Center for Care Delivery and Outcomes Research
LAMP (Learning to Apply Mindfulness to Pain)
Anticipated Impacts on Veterans Health Care.
This study will test two approaches for delivering non-pharmacological chronic pain treatment, aimed at optimizing adherence, access and reach. It has the potential to increase the impact of evidence-based non-pharmacological treatment on Veterans who suffer from chronic pain.
There is a pressing need to provide effective, non-pharmacological treatment to the vast number of Veterans with chronic musculoskeletal pain. Mindfulness-Based Interventions (MBIs) are one such approach shown to be effective for treating chronic pain and comorbid conditions (e.g., PTSD, insomnia, depression, and substance abuse). However, the predominant MBI offered in the Veterans Health Administration (VHA) and other health care systems, Mindfulness-Based Stress Reduction (MBSR), has features that pose significant implementation barriers, at the patient- and organizational-levels.
The long term goal of this project is to reduce chronic musculoskeletal (MSK) pain and co-morbid conditions among Veterans, through scalable, non-pharmacologic evidence-based strategies that are “Veteran-Centric,” designed to optimize engagement, adherence and sustainability, and are deliverable to large numbers of Veterans. Phase 1 of this project (UG3) consists of preparatory activities to lay the groundwork for a multisite randomized clinical trial (RCT) to be conducted in Phase 2 (UH3), to test the effectiveness of two MBIs (Mobile+Group and Mobile MBIs) at improving outcomes related to pain and mental health comorbidities. Mobile+Group MBI consists of pre-recorded modules presented by a trained mindfulness instructor that are viewed in face-to-face group settings and interspersed with discussions led by a facilitator (who is not required to be an expert in mindfulness). The Mobile MBI consists only of the same training and practice modules. Inclusion of this delivery method allows for rigorous testing of the addition of the in-person, group component of the MBI.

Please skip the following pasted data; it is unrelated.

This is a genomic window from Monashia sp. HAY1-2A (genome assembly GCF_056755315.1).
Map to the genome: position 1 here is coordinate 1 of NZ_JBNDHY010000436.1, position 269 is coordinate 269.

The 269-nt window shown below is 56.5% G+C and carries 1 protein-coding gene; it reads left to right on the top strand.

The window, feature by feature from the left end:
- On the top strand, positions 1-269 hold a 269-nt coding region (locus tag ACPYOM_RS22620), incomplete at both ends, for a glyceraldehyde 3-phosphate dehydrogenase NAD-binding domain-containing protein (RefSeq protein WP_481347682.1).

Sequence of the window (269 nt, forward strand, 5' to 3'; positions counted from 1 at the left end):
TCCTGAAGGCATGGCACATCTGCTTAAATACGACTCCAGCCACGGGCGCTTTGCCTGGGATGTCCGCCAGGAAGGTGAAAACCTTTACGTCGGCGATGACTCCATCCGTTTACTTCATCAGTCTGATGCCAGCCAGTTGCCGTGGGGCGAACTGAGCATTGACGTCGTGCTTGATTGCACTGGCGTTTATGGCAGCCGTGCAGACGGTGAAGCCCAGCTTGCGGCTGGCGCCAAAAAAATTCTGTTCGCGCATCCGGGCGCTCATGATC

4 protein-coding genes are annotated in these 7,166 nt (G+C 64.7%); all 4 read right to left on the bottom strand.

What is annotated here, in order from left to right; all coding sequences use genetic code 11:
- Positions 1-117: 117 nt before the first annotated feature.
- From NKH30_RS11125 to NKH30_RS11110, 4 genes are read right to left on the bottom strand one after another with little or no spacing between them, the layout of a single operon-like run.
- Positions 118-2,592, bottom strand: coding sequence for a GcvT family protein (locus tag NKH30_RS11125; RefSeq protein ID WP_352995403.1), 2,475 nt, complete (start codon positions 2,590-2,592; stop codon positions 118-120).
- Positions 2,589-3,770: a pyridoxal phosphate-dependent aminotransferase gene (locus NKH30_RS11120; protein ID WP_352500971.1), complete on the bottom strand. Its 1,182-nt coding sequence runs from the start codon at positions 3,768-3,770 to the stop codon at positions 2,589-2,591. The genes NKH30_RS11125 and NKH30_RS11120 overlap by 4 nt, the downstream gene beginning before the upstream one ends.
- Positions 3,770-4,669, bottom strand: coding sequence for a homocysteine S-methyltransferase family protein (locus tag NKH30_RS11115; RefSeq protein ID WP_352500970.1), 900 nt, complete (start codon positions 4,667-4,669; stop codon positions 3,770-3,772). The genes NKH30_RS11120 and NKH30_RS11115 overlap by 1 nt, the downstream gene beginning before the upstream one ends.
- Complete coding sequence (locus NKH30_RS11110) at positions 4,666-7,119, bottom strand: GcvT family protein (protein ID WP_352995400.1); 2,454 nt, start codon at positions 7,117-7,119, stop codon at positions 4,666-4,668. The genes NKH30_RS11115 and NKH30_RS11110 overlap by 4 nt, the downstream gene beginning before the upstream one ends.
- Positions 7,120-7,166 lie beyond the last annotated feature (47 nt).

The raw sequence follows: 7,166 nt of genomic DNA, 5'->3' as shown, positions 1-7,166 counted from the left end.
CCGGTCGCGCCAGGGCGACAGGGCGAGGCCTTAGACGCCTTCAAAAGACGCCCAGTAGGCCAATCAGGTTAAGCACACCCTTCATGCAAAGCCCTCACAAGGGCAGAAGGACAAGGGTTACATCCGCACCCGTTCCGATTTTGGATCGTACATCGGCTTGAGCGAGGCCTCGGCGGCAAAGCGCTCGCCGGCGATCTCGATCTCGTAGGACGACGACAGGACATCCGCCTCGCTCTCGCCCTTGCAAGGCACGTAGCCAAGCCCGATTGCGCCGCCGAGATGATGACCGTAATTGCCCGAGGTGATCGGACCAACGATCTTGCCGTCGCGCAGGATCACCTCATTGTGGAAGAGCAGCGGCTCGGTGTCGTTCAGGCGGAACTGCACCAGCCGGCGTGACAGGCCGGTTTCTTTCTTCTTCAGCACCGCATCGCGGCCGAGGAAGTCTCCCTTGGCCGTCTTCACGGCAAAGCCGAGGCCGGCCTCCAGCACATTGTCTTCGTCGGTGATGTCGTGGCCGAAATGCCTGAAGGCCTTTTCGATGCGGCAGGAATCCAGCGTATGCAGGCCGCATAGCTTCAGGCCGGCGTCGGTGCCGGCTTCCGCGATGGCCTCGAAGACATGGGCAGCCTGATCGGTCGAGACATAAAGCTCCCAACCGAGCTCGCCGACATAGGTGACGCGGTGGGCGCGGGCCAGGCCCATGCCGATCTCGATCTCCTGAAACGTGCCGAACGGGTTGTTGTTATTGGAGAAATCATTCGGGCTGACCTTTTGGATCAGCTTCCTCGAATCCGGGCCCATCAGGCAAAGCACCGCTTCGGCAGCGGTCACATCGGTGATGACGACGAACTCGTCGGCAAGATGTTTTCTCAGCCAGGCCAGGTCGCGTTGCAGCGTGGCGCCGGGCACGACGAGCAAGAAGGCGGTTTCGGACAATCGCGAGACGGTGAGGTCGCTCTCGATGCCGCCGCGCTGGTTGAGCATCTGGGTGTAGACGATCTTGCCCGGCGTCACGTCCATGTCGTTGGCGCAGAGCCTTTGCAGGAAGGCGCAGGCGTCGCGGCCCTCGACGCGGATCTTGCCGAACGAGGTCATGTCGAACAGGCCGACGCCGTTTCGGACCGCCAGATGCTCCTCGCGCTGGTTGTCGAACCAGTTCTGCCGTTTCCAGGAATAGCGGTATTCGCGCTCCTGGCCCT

A 4-site 3-arm RCT (N = 750) will test the effectiveness of Mobile+Group and Mobile MBIs compared to usual practice for men and women and address key implementation research questions. Effectiveness will be assessed by pain response and improved functioning at 6 months from baseline, defined as a 30% improvement in our co-primary outcomes (Brief Pain Inventory total score; modified Roland Disability Questionnaire). Outcomes also will be assessed directly after the intervention, at 3 months, and at 12 months. Study design will be stratified and balanced by gender to examine the effectiveness of the intervention separately by gender. Data analysis of primary aims will follow intention to treat methodology. Secondary outcomes will include measures captured in health care records (e.g., medication prescription/refills, health care visits for pain management) as well as patient-reported measures related to pain, co-morbid mental health conditions and function. Patient characteristics that may predict treatment response will also be explored. Implementation data will be collected and described, guided by the Reach, Effectiveness, Adoption, Implementation, and Maintenance (RE-AIM) framework, using a multi-stakeholder, mixed methods process evaluation.